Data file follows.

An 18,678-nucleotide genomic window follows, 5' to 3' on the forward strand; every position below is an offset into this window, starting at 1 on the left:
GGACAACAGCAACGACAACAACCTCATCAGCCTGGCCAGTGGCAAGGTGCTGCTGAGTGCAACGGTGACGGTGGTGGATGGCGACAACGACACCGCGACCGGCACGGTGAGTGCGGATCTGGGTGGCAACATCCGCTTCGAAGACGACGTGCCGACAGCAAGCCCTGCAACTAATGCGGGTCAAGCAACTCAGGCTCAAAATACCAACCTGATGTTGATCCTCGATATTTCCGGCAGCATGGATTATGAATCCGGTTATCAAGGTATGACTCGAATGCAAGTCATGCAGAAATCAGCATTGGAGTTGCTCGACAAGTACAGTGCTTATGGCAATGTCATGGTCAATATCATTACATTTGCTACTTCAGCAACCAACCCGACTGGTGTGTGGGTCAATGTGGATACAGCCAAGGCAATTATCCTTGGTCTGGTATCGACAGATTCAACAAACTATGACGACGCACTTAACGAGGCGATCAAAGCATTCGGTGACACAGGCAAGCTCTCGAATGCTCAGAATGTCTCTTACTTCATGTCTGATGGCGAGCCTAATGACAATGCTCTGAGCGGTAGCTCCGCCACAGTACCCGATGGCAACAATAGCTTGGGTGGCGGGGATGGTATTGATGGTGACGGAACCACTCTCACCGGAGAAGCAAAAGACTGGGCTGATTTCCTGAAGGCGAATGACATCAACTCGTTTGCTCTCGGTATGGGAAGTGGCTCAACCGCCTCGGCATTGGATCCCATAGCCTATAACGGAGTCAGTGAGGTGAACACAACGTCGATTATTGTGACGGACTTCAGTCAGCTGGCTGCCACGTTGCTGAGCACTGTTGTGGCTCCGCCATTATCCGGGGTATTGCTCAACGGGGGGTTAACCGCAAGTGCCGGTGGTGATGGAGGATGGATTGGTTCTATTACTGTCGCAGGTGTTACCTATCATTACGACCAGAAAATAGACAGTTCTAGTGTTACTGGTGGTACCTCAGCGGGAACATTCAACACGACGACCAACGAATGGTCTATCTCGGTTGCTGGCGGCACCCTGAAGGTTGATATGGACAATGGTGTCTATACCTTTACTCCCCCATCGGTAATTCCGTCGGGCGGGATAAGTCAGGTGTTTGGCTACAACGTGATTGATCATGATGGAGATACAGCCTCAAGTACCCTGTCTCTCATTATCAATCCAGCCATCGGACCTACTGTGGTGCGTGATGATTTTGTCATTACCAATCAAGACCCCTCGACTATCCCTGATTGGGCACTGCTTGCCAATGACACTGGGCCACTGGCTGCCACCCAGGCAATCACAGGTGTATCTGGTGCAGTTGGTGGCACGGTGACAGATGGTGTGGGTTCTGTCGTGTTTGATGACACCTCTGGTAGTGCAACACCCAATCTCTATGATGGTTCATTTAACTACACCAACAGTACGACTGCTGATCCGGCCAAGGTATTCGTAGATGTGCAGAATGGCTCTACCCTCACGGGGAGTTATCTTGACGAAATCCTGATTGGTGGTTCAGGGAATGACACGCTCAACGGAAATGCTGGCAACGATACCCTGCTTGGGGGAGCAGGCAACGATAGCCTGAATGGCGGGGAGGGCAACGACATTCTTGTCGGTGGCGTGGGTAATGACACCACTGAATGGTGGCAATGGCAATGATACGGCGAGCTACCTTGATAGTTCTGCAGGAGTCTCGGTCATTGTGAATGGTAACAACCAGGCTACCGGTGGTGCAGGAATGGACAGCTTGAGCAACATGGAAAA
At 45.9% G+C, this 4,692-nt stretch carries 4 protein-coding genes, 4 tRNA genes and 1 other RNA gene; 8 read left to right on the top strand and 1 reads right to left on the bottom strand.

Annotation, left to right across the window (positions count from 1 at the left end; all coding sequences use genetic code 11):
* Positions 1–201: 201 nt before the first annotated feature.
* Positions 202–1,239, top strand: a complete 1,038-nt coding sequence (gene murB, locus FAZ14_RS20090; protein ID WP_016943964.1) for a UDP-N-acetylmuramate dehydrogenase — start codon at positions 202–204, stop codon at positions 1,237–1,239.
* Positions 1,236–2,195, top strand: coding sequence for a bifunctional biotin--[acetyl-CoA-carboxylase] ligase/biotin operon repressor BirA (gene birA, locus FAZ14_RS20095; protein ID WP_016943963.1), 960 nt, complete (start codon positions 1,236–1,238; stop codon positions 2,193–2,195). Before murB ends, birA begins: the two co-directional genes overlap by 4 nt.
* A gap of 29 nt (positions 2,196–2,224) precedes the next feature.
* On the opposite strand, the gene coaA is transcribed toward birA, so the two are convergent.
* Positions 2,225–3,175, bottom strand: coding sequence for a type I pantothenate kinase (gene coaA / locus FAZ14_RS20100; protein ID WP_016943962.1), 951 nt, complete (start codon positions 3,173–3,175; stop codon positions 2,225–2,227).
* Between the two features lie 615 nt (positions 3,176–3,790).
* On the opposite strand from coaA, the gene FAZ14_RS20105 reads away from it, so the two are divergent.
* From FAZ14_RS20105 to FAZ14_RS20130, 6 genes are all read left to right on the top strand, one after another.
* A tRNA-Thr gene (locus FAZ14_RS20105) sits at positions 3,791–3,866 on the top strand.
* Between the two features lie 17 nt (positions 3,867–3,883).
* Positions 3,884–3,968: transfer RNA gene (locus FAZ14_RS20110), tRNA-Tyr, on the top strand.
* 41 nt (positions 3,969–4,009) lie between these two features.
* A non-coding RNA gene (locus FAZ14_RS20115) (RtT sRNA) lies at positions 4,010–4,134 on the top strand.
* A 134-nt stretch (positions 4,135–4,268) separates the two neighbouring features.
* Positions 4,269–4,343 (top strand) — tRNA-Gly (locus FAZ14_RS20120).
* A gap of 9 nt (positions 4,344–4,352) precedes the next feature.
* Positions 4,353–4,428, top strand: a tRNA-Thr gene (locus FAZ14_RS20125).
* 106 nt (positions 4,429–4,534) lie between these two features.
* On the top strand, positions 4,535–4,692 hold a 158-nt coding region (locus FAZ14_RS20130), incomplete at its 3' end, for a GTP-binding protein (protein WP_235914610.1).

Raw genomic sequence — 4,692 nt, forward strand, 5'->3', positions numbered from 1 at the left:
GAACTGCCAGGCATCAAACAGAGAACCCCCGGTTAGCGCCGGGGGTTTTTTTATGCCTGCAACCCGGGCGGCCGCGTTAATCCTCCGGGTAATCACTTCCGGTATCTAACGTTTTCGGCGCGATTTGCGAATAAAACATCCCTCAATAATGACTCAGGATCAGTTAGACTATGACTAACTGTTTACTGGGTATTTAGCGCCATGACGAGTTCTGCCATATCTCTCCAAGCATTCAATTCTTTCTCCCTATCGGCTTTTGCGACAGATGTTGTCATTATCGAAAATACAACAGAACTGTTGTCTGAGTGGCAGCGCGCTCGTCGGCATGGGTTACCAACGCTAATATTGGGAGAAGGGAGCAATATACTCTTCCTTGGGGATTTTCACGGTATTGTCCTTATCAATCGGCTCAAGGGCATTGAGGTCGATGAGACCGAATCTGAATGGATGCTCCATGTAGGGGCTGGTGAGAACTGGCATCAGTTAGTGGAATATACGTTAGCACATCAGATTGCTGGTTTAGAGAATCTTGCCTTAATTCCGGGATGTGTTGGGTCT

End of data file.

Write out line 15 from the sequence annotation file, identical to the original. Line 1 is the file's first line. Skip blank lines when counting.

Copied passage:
* Between the two features lie 17 nt (positions 3,867–3,883).